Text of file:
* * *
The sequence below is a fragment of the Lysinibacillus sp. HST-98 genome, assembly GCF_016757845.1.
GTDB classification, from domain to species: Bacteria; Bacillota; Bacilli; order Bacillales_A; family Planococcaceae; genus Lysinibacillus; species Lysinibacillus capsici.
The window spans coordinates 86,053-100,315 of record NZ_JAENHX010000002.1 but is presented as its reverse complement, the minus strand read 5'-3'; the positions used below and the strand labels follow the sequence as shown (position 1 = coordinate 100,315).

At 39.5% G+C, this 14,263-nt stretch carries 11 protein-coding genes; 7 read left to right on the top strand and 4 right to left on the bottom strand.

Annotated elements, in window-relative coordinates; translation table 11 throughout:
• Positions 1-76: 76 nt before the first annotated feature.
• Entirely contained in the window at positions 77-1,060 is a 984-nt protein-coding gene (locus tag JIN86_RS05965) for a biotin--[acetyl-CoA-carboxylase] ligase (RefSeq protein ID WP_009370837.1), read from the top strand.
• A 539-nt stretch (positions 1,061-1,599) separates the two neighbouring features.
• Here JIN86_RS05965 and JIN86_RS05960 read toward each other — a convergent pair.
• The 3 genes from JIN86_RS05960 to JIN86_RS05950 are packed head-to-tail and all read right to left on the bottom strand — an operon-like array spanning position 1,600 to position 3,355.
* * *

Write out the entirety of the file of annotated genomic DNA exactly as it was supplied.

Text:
The sequence below is a fragment of the Lysinibacillus sp. HST-98 genome, assembly GCF_016757845.1.
GTDB classification, from domain to species: Bacteria; Bacillota; Bacilli; order Bacillales_A; family Planococcaceae; genus Lysinibacillus; species Lysinibacillus capsici.
The window spans coordinates 86,053-100,315 of record NZ_JAENHX010000002.1 but is presented as its reverse complement, the minus strand read 5'-3'; the positions used below and the strand labels follow the sequence as shown (position 1 = coordinate 100,315).

At 39.5% G+C, this 14,263-nt stretch carries 11 protein-coding genes; 7 read left to right on the top strand and 4 right to left on the bottom strand.

Annotated elements, in window-relative coordinates; translation table 11 throughout:
• Positions 1-76: 76 nt before the first annotated feature.
• Entirely contained in the window at positions 77-1,060 is a 984-nt protein-coding gene (locus tag JIN86_RS05965) for a biotin--[acetyl-CoA-carboxylase] ligase (RefSeq protein ID WP_009370837.1), read from the top strand.
• A 539-nt stretch (positions 1,061-1,599) separates the two neighbouring features.
• Here JIN86_RS05965 and JIN86_RS05960 read toward each other — a convergent pair.
• The 3 genes from JIN86_RS05960 to JIN86_RS05950 are packed head-to-tail and all read right to left on the bottom strand — an operon-like array spanning position 1,600 to position 3,355.